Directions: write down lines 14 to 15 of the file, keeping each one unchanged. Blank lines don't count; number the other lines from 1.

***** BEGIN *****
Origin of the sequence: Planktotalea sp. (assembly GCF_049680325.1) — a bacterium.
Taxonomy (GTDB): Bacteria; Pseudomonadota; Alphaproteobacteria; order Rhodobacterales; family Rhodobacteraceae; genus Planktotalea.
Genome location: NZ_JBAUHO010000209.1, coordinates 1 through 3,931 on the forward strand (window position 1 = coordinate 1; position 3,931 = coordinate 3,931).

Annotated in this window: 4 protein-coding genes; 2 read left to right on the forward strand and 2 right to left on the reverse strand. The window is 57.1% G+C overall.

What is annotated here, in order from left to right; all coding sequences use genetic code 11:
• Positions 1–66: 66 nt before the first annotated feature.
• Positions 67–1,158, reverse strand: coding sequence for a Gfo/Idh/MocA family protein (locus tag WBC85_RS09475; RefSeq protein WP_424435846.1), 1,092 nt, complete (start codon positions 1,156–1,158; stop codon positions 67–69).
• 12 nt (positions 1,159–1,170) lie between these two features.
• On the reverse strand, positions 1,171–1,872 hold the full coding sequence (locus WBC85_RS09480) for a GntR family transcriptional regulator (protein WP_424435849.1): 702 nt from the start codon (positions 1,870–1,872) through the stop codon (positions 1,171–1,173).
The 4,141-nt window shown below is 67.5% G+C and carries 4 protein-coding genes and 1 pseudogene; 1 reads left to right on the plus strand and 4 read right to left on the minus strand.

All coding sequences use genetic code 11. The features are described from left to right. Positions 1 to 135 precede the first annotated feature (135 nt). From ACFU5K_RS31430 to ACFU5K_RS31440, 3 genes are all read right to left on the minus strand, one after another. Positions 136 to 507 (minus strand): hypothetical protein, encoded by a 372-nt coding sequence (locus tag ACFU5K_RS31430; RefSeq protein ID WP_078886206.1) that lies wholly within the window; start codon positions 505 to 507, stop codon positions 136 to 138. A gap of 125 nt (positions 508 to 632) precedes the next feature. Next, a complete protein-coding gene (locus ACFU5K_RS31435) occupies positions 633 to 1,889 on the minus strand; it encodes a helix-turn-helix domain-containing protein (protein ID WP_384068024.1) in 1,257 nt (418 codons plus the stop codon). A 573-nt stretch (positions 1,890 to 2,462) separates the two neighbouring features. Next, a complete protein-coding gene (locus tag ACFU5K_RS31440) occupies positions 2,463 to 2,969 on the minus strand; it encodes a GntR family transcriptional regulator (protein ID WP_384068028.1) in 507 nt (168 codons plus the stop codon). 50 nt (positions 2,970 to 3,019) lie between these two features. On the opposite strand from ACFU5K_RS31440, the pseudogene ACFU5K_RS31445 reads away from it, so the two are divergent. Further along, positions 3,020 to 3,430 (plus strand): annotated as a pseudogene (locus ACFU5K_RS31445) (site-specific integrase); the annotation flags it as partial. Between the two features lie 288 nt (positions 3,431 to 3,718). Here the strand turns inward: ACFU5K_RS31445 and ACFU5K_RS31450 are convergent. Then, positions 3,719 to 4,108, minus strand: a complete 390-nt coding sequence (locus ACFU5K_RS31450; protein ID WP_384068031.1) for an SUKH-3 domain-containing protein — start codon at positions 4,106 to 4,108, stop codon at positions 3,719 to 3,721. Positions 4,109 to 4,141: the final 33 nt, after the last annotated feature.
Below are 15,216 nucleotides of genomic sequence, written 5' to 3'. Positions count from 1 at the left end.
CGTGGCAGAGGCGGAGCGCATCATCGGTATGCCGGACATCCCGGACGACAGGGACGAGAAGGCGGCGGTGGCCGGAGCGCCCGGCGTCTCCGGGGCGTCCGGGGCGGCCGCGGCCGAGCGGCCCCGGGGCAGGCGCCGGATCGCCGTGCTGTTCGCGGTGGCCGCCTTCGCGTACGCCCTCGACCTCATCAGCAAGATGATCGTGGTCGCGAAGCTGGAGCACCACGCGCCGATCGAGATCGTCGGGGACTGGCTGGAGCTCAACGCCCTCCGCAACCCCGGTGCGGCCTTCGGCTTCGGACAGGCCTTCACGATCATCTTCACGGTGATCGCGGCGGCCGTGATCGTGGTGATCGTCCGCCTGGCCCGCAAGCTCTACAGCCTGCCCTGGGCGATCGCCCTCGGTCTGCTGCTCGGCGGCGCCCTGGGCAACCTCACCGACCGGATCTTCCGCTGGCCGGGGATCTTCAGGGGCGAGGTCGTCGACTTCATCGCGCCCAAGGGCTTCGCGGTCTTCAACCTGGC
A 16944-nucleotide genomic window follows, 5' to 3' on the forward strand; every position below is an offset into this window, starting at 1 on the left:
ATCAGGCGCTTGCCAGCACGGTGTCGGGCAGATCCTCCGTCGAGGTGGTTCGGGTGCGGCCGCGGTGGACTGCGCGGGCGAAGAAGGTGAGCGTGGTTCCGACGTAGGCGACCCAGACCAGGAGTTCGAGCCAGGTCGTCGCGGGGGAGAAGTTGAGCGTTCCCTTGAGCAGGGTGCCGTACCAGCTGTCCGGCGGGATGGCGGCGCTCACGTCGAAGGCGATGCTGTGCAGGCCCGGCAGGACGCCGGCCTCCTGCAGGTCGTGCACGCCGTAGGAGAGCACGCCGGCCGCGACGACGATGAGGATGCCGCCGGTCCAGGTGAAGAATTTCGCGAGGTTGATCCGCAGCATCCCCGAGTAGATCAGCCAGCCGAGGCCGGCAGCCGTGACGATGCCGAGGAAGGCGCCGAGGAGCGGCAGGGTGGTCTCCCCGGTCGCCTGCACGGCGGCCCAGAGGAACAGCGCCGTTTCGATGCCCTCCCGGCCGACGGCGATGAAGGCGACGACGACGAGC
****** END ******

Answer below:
A 16944-nucleotide genomic window follows, 5' to 3' on the forward strand; every position below is an offset into this window, starting at 1 on the left:
ATCAGGCGCTTGCCAGCACGGTGTCGGGCAGATCCTCCGTCGAGGTGGTTCGGGTGCGGCCGCGGTGGACTGCGCGGGCGAAGAAGGTGAGCGTGGTTCCGACGTAGGCGACCCAGACCAGGAGTTCGAGCCAGGTCGTCGCGGGGGAGAAGTTGAGCGTTCCCTTGAGCAGGGTGCCGTACCAGCTGTCCGGCGGGATGGCGGCGCTCACGTCGAAGGCGATGCTGTGCAGGCCCGGCAGGACGCCGGCCTCCTGCAGGTCGTGCACGCCGTAGGAGAGCACGCCGGCCGCGACGACGATGAGGATGCCGCCGGTCCAGGTGAAGAATTTCGCGAGGTTGATCCGCAGCATCCCCGAGTAGATCAGCCAGCCGAGGCCGGCAGCCGTGACGATGCCGAGGAAGGCGCCGAGGAGCGGCAGGGTGGTCTCCCCGGTCGCCTGCACGGCGGCCCAGAGGAACAGCGCCGTTTCGATGCCCTCCCGGCCGACGGCGATGAAGGCGACGACGACGAGC